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Four pillars of object oriented programming

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What are the four pillars of object oriented programming, with regards to C++? I've googled and googled this subject, and there are different answers depending on which site you visit. What is your impression as to what the four pillars are? I've given my impression below, in the form of code snippets. Are these snippets the correct way to think of the four pillars?

 

Simple class / object:

#include <iostream>
using std::cout;
using std::endl;


class A
{
public:
    A(void)
    {
        value1 = 123;
    }

    int value1;
};


int main(void)
{
    A a;
    cout << a.value1 << endl;

    return 0;
}

Pillar 1 encapsulation:

#include <iostream>
using std::cout;
using std::endl;


class A
{
public:
    A(void)
    {
        value1 = 123;
    }

// Encapsulating the member variable by making it protected from code
// that exists outside of the class    
protected:
    int value1;

public:
    int getvalue1(void)
    {
        return value1;
    }

    void setvalue1(const int value)
    {
        value1 = value;
    }
};


int main(void)
{
    A a;
    cout << a.getvalue1() << endl;

    return 0;
}

Pillar 2 inheritence:

#include <iostream>

using std::cout;
using std::endl;


// Base class
class A
{
public:
    A(void)
    {
        value1 = 123;
    }

protected:
    int value1;

public:
    int getvalue1(void)
    {
        return value1;
    }

    void setvalue1(const int value)
    {
        value1 = value;
    }
};


// Inheriting class
class B: public A
{
public:
    B(void)
    {
        value2 = 456;
    }

protected:
    int value2;

public:
    int getvalue2(void)
    {
        return value2;
    }

    void setvalue2(const int value)
    {
        value2 = value;
    }
};


int main(void)
{
    B b;
    cout << b.getvalue1() << ' ' << b.getvalue2() << endl;

    return 0;
}

Pillar 3 abstraction (abstract class):

#include <iostream>
using std::cout;
using std::endl;


// Abstract base class (cannot be instantiated due to pure virtual member function)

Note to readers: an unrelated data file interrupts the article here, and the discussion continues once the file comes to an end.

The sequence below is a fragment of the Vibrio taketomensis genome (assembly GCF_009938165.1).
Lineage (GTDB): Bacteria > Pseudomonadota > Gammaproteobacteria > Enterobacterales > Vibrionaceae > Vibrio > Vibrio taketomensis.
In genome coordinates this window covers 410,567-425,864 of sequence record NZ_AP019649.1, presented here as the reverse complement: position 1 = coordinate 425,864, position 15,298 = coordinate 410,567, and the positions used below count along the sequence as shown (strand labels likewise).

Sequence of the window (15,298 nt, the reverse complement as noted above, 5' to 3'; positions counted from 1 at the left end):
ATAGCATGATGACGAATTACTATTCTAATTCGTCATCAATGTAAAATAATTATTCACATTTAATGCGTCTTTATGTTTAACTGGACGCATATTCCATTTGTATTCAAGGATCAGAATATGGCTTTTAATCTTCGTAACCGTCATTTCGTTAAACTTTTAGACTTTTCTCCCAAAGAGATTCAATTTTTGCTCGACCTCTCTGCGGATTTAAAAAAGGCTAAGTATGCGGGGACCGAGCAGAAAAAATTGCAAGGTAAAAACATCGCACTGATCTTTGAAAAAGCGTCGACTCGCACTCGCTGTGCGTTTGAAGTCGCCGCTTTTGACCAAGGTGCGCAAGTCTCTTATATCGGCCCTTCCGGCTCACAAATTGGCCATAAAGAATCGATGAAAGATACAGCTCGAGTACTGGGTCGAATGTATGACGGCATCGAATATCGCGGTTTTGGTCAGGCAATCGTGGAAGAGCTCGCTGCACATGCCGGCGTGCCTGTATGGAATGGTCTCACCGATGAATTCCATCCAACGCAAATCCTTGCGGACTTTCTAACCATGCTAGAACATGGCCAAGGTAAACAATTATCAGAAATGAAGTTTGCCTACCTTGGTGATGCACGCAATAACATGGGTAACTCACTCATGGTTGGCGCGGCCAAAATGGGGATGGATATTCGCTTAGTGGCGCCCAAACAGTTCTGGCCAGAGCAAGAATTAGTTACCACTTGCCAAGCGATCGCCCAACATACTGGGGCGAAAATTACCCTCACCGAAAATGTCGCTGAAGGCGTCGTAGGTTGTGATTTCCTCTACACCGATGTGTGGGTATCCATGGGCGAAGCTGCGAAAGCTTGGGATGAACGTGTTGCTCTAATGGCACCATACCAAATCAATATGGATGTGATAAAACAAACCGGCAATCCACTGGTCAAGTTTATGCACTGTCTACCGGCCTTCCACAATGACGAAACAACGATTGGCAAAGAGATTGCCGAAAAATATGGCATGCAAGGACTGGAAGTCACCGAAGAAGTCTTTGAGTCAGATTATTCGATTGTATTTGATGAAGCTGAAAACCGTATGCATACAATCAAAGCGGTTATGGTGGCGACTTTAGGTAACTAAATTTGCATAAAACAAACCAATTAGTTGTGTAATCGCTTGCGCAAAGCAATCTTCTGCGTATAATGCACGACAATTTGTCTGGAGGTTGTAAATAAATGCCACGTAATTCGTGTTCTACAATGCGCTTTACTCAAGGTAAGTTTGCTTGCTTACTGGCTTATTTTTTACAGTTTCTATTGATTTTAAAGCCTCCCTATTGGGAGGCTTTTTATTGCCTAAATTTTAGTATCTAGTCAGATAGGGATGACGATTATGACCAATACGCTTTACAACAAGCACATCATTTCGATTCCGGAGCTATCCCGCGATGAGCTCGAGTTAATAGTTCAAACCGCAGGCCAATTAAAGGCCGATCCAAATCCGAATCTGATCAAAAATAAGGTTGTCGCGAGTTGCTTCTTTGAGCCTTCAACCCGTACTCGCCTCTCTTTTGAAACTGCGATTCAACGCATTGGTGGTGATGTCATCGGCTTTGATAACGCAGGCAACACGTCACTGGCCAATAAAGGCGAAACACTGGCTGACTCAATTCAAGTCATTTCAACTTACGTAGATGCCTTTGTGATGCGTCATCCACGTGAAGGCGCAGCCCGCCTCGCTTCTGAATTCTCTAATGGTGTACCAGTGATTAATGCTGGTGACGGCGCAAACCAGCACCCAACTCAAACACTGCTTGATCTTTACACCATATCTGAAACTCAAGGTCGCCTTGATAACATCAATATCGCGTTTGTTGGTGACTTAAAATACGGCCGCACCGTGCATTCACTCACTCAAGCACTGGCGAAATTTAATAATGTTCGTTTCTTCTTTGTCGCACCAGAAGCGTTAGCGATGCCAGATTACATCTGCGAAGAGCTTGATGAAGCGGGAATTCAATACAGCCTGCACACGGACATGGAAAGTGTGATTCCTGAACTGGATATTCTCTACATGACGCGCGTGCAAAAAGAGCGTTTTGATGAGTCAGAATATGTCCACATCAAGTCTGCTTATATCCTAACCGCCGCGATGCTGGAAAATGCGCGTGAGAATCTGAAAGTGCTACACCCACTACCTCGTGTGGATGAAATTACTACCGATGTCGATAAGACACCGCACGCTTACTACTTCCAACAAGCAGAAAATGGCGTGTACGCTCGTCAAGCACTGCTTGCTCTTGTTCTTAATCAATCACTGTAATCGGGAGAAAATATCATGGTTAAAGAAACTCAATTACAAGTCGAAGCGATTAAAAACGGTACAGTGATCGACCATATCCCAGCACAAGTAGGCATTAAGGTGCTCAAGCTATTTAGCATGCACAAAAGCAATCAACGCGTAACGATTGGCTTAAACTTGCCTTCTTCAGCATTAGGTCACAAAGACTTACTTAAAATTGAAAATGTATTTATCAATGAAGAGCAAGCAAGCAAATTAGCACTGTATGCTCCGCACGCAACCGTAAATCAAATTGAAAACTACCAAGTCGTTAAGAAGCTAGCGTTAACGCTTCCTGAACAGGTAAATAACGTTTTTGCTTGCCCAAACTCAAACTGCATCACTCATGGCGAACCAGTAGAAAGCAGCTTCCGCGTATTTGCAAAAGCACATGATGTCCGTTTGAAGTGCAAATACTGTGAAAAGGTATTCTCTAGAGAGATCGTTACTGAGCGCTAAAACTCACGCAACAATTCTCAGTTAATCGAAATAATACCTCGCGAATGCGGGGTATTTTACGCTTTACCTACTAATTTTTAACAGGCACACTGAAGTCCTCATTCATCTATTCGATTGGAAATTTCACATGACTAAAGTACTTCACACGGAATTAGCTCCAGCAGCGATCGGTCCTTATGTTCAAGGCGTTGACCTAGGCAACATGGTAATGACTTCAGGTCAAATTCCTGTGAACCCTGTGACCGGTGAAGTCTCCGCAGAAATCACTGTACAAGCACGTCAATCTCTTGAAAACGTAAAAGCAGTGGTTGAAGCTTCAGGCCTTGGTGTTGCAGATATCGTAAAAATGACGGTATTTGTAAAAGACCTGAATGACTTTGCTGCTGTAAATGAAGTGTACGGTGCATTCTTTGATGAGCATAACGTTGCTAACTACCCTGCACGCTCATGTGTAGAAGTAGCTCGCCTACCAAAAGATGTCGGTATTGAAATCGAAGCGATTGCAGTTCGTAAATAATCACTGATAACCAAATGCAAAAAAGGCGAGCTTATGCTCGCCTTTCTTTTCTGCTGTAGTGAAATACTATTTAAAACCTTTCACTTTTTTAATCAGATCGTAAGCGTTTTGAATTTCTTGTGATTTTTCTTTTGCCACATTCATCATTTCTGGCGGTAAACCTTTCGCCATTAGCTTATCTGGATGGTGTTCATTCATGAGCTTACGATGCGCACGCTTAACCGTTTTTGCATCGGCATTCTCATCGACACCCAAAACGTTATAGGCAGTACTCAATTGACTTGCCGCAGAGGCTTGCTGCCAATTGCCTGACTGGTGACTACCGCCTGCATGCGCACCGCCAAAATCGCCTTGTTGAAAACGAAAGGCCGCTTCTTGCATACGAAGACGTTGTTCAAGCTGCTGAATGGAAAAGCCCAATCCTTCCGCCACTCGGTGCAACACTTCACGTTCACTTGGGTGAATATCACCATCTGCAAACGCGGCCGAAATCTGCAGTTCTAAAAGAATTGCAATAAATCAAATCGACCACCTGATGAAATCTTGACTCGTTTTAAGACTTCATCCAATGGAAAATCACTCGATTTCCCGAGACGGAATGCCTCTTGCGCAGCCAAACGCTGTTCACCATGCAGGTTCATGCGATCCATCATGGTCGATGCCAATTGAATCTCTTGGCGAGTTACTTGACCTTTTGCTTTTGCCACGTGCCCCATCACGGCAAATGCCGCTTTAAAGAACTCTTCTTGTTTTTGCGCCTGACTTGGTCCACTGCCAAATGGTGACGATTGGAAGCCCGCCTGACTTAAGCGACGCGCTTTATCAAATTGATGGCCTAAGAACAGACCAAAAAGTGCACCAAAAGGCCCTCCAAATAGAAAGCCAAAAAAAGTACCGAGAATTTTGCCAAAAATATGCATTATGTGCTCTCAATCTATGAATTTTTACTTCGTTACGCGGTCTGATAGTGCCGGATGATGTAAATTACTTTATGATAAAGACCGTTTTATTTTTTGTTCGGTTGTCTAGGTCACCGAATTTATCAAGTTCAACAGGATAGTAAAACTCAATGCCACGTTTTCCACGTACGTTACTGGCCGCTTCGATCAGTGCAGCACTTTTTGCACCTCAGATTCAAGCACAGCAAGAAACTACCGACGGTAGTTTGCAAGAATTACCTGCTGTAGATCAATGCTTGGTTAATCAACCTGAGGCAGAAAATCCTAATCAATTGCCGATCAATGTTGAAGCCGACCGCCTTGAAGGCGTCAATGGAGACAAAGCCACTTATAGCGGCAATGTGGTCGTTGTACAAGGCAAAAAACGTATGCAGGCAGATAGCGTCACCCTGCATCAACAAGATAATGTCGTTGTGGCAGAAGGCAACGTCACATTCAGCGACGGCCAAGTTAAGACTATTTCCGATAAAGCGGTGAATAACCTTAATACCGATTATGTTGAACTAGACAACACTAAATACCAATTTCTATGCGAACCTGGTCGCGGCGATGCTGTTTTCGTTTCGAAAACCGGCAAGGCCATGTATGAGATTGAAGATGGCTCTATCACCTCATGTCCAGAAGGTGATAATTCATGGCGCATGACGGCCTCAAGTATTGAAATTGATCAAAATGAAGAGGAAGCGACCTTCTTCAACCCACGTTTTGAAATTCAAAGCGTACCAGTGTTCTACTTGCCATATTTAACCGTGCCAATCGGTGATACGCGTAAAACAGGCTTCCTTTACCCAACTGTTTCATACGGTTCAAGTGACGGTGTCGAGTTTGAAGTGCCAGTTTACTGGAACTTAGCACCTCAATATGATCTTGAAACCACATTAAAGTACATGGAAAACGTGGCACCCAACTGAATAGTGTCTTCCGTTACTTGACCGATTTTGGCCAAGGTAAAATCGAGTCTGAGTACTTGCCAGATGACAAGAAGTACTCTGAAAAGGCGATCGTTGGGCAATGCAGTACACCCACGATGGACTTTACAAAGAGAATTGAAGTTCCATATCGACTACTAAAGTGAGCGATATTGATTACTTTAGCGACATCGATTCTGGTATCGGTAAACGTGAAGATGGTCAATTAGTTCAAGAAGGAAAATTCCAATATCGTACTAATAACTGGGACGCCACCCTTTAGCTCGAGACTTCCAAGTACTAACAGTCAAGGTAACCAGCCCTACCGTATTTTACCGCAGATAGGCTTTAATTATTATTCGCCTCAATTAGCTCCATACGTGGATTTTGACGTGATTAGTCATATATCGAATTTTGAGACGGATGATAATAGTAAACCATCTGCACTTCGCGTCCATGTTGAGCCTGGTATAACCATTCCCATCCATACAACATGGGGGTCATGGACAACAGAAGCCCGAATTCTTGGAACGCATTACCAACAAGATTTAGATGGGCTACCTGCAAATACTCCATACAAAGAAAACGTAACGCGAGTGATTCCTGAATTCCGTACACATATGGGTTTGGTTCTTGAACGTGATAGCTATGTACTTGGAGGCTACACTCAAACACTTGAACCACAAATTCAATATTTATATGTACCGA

class A
{
public:
    virtual void talk(void) = 0;
};

// Inheriting class must implement pure virtual function talk()
class B: public A 
{
public:
    void talk(void)
    {
        cout << "Class B" << endl;
    }
};


int main(void)
{
    B b;
    b.talk();

    return 0;
}

Pillar 4 polymorphism:

#include <iostream>
using std::cout;
using std::endl;


// Abstract base class (cannot be instantiated due to pure virtual member function)
class A
{
public:
    virtual void talk(void) = 0;
};

// Inheriting class must implement pure virtual function
class B: public A 
{
public:
    void talk(void)
    {
        cout << "Class B" << endl;
    }
};

// Inheriting class must implement pure virtual function
class C: public A 
{
public:
    void talk(void)
    {
        cout << "Class C" << endl;
    }
};


int main(void)
{
    B b;
    b.talk();

    C c;
    c.talk();

    // Also see general function overloading as an example of polymorphism
    // ie:
    // int add(int a, int b) { return a + b }
    // float add(float a, float b) { return a + b }
    //
    // Also see templates
    // ie:
    // STL containers

    return 0;
}

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C++ is a light-weight abstraction programming language. Type- and exception- safety I think is at the core of the language.

 

The constructor acquire resources and the destructor releases them. I believe OOP in C++ is just a consequence of these fundamental principles; OOP is not a design goal in itself.

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